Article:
Makes 6 servings or 6-1/4 cups

The original version of this recipe appeared in the final issue of Gourmet magazine, November 2009. I've cut down considerably on the oil. The Crisp Carrot Ribbons are delicious and make for a great soup to serve guests during the holiday season.
  • 2 teaspoons olive oil
  • 2 large shallots, sliced
  • 1-1/2 pounds carrots, 5 large carrots or 6 cups, thinly sliced
  • 1/2 pound beets, 1 medium-large beet, 2 cups, peeled where needed and thinly sliced
  • 4 cups water
  • 2 large thyme sprigs
  • 1 bay leaf
  • 2 tablespoons coriander seeds, toasted and finely ground in a spice grinder, 1 teaspoon powder set aside
  • 1 teaspoon sea salt
  • 1/4 to 1/2 teaspoon red pepper flakes
  • 1 tablespoon red wine vinegar (Eden brand preferred)
  • Crisp Carrot Ribbons OR Italian parsley sprigs OR microgreens for garnish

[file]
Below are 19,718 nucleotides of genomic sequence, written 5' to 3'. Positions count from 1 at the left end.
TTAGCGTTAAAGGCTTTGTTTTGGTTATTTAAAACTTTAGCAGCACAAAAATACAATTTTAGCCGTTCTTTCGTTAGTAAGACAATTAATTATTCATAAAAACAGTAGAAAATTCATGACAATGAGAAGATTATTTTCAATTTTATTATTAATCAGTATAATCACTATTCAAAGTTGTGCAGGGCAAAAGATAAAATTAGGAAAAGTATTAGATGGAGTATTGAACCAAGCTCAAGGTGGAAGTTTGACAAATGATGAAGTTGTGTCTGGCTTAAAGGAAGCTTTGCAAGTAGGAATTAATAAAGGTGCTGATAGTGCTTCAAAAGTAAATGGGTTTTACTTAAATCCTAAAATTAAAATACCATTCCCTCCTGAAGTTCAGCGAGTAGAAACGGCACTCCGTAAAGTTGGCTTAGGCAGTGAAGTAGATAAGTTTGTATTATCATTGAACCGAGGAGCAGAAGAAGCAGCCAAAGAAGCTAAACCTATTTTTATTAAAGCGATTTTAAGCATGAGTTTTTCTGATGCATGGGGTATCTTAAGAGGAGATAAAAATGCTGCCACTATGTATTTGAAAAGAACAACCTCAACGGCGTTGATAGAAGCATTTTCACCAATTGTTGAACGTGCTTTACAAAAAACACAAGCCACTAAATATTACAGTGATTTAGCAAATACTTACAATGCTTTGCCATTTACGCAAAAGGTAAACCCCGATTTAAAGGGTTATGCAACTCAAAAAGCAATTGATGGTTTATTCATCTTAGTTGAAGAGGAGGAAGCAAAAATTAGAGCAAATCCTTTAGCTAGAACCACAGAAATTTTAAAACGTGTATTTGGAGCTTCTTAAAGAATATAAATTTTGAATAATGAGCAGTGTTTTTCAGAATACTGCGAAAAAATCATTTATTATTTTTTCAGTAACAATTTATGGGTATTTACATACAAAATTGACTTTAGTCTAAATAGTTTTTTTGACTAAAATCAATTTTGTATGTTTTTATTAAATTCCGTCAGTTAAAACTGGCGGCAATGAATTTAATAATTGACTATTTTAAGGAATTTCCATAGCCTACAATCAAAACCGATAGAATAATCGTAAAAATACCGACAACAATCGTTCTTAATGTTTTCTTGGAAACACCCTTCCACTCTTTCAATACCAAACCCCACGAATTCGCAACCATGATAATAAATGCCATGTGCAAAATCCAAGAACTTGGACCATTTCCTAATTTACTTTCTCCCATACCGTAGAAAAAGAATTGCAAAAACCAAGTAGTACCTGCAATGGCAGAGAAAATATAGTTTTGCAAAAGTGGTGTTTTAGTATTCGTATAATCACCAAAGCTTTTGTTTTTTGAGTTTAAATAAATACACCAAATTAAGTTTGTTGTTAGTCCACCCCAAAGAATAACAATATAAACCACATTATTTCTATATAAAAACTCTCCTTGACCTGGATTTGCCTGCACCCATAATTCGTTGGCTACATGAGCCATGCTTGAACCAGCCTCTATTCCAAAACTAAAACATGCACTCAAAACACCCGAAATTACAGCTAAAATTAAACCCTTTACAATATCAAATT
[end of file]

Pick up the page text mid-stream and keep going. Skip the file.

Crisp Carrot Ribbons (optional)
Choose oils that can take the high heat of frying such as sunflower oil. Spectrum brand oils have that info on the side of the bottles. In this recipe, 1 or 2 tablespoons of the oil is absorbed.
  • 2 cups vegetable oil for frying
  • 1 carrot, peeled in large slices lengthwise
  • 1 ½ tablespoons flour
1. In a 3-quart pot, heat oil and sauté shallots until tender, about 5 minutes. Cover pot so they sweat, and stir once. Add carrots, beets and water along with thyme sprigs, bay leaf, ground coriander, salt and red pepper flakes. Bring to boil and slow boil until tender, 15-20 minutes.

2. Transfer ingredients to food processor with vinegar, discarding thyme stems and bay leaf. Purée. Clean pot.